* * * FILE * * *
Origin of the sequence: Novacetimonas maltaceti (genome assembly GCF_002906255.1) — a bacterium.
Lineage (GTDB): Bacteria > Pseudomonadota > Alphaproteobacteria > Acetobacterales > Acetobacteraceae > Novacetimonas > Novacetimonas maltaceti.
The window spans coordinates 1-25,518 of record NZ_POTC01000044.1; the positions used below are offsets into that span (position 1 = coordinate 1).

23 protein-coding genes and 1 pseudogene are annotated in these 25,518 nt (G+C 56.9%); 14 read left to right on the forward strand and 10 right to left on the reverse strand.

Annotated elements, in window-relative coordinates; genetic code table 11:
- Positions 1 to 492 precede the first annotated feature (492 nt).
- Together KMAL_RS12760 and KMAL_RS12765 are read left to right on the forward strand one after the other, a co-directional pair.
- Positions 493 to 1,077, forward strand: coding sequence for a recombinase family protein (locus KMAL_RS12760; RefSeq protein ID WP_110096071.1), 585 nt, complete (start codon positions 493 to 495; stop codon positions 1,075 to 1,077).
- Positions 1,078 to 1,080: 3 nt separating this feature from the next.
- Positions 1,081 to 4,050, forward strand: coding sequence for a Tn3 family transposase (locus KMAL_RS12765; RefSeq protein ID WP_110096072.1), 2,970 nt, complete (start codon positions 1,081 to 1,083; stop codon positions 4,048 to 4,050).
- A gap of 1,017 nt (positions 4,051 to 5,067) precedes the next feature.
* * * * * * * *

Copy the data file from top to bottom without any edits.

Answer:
Origin of the sequence: Novacetimonas maltaceti (genome assembly GCF_002906255.1) — a bacterium.
Lineage (GTDB): Bacteria > Pseudomonadota > Alphaproteobacteria > Acetobacterales > Acetobacteraceae > Novacetimonas > Novacetimonas maltaceti.
The window spans coordinates 1-25,518 of record NZ_POTC01000044.1; the positions used below are offsets into that span (position 1 = coordinate 1).

23 protein-coding genes and 1 pseudogene are annotated in these 25,518 nt (G+C 56.9%); 14 read left to right on the forward strand and 10 right to left on the reverse strand.

Annotated elements, in window-relative coordinates; genetic code table 11:
- Positions 1 to 492 precede the first annotated feature (492 nt).
- Together KMAL_RS12760 and KMAL_RS12765 are read left to right on the forward strand one after the other, a co-directional pair.
- Positions 493 to 1,077, forward strand: coding sequence for a recombinase family protein (locus KMAL_RS12760; RefSeq protein ID WP_110096071.1), 585 nt, complete (start codon positions 493 to 495; stop codon positions 1,075 to 1,077).
- Positions 1,078 to 1,080: 3 nt separating this feature from the next.
- Positions 1,081 to 4,050, forward strand: coding sequence for a Tn3 family transposase (locus KMAL_RS12765; RefSeq protein ID WP_110096072.1), 2,970 nt, complete (start codon positions 1,081 to 1,083; stop codon positions 4,048 to 4,050).
- A gap of 1,017 nt (positions 4,051 to 5,067) precedes the next feature.